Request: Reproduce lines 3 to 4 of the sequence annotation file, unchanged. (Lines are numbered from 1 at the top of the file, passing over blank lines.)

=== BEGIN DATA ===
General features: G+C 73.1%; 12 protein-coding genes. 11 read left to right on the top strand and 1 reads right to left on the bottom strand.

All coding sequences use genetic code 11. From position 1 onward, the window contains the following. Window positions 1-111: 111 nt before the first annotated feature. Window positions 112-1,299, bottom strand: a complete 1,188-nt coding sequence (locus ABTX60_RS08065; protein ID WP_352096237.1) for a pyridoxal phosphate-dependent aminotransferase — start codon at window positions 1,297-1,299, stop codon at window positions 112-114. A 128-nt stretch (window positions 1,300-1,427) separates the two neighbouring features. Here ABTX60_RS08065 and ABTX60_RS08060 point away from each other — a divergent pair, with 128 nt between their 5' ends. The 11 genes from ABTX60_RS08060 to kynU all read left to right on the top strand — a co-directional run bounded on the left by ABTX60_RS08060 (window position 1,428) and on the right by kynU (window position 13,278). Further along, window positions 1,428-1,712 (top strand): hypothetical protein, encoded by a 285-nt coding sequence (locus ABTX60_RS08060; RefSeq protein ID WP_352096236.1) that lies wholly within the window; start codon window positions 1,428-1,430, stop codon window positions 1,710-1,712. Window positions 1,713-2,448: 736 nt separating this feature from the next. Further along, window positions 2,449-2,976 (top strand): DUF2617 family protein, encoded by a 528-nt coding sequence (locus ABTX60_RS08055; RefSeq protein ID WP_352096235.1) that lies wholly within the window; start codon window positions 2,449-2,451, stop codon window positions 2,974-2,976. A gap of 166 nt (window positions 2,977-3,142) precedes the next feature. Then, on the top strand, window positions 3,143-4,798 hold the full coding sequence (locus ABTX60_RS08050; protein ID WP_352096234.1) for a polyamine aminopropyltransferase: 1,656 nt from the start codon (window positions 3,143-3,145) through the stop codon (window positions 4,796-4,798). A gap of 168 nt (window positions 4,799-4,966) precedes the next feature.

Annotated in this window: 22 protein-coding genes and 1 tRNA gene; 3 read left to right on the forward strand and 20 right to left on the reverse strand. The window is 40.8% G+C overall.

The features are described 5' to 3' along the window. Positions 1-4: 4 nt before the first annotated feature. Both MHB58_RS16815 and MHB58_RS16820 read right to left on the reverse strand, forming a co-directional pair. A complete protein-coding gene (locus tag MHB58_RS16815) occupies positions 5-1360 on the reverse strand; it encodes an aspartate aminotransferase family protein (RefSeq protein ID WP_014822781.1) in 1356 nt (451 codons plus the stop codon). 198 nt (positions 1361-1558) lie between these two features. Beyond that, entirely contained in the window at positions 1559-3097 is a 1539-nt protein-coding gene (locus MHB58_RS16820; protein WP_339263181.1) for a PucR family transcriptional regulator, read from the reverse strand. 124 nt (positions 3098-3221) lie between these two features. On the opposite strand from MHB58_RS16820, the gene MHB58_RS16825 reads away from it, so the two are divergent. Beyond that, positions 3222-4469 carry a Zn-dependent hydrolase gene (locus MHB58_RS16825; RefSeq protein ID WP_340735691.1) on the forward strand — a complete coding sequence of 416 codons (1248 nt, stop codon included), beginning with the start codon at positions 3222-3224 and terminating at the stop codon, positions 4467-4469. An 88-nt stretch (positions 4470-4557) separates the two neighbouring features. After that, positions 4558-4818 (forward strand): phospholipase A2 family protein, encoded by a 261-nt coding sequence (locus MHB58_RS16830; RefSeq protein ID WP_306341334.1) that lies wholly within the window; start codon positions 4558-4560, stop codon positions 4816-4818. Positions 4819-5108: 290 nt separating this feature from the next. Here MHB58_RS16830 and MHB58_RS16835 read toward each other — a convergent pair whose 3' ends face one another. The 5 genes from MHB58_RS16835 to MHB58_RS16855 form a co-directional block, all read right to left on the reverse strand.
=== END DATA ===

Annotated in this window: 22 protein-coding genes and 1 tRNA gene; 3 read left to right on the forward strand and 20 right to left on the reverse strand. The window is 40.8% G+C overall.

The features are described 5' to 3' along the window. Positions 1-4: 4 nt before the first annotated feature. Both MHB58_RS16815 and MHB58_RS16820 read right to left on the reverse strand, forming a co-directional pair. A complete protein-coding gene (locus tag MHB58_RS16815) occupies positions 5-1360 on the reverse strand; it encodes an aspartate aminotransferase family protein (RefSeq protein ID WP_014822781.1) in 1356 nt (451 codons plus the stop codon). 198 nt (positions 1361-1558) lie between these two features. Beyond that, entirely contained in the window at positions 1559-3097 is a 1539-nt protein-coding gene (locus MHB58_RS16820; protein WP_339263181.1) for a PucR family transcriptional regulator, read from the reverse strand. 124 nt (positions 3098-3221) lie between these two features. On the opposite strand from MHB58_RS16820, the gene MHB58_RS16825 reads away from it, so the two are divergent. Beyond that, positions 3222-4469 carry a Zn-dependent hydrolase gene (locus MHB58_RS16825; RefSeq protein ID WP_340735691.1) on the forward strand — a complete coding sequence of 416 codons (1248 nt, stop codon included), beginning with the start codon at positions 3222-3224 and terminating at the stop codon, positions 4467-4469. An 88-nt stretch (positions 4470-4557) separates the two neighbouring features. After that, positions 4558-4818 (forward strand): phospholipase A2 family protein, encoded by a 261-nt coding sequence (locus MHB58_RS16830; RefSeq protein ID WP_306341334.1) that lies wholly within the window; start codon positions 4558-4560, stop codon positions 4816-4818. Positions 4819-5108: 290 nt separating this feature from the next. Here MHB58_RS16830 and MHB58_RS16835 read toward each other — a convergent pair whose 3' ends face one another. The 5 genes from MHB58_RS16835 to MHB58_RS16855 form a co-directional block, all read right to left on the reverse strand.